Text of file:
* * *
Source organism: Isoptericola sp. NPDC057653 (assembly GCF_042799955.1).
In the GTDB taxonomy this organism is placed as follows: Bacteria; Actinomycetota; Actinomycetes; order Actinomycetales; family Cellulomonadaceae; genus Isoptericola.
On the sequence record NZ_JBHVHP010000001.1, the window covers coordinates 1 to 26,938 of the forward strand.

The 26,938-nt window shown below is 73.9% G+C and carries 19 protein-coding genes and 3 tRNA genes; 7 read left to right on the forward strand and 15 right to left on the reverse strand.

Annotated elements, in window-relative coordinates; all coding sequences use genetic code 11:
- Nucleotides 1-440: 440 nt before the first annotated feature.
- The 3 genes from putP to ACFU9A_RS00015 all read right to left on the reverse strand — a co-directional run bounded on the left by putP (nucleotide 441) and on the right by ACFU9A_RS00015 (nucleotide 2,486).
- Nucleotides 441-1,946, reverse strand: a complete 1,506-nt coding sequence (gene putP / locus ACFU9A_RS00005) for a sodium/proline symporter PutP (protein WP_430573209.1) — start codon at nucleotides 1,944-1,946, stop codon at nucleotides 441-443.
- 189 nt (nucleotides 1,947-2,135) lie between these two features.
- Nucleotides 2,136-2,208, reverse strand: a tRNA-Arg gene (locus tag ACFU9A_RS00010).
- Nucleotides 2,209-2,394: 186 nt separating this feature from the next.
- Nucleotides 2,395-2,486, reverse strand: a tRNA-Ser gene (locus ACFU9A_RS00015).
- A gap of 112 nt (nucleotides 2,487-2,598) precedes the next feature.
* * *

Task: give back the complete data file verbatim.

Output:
Source organism: Isoptericola sp. NPDC057653 (assembly GCF_042799955.1).
In the GTDB taxonomy this organism is placed as follows: Bacteria; Actinomycetota; Actinomycetes; order Actinomycetales; family Cellulomonadaceae; genus Isoptericola.
On the sequence record NZ_JBHVHP010000001.1, the window covers coordinates 1 to 26,938 of the forward strand.

The 26,938-nt window shown below is 73.9% G+C and carries 19 protein-coding genes and 3 tRNA genes; 7 read left to right on the forward strand and 15 right to left on the reverse strand.

Annotated elements, in window-relative coordinates; all coding sequences use genetic code 11:
- Nucleotides 1-440: 440 nt before the first annotated feature.
- The 3 genes from putP to ACFU9A_RS00015 all read right to left on the reverse strand — a co-directional run bounded on the left by putP (nucleotide 441) and on the right by ACFU9A_RS00015 (nucleotide 2,486).
- Nucleotides 441-1,946, reverse strand: a complete 1,506-nt coding sequence (gene putP / locus ACFU9A_RS00005) for a sodium/proline symporter PutP (protein WP_430573209.1) — start codon at nucleotides 1,944-1,946, stop codon at nucleotides 441-443.
- 189 nt (nucleotides 1,947-2,135) lie between these two features.
- Nucleotides 2,136-2,208, reverse strand: a tRNA-Arg gene (locus tag ACFU9A_RS00010).
- Nucleotides 2,209-2,394: 186 nt separating this feature from the next.
- Nucleotides 2,395-2,486, reverse strand: a tRNA-Ser gene (locus ACFU9A_RS00015).
- A gap of 112 nt (nucleotides 2,487-2,598) precedes the next feature.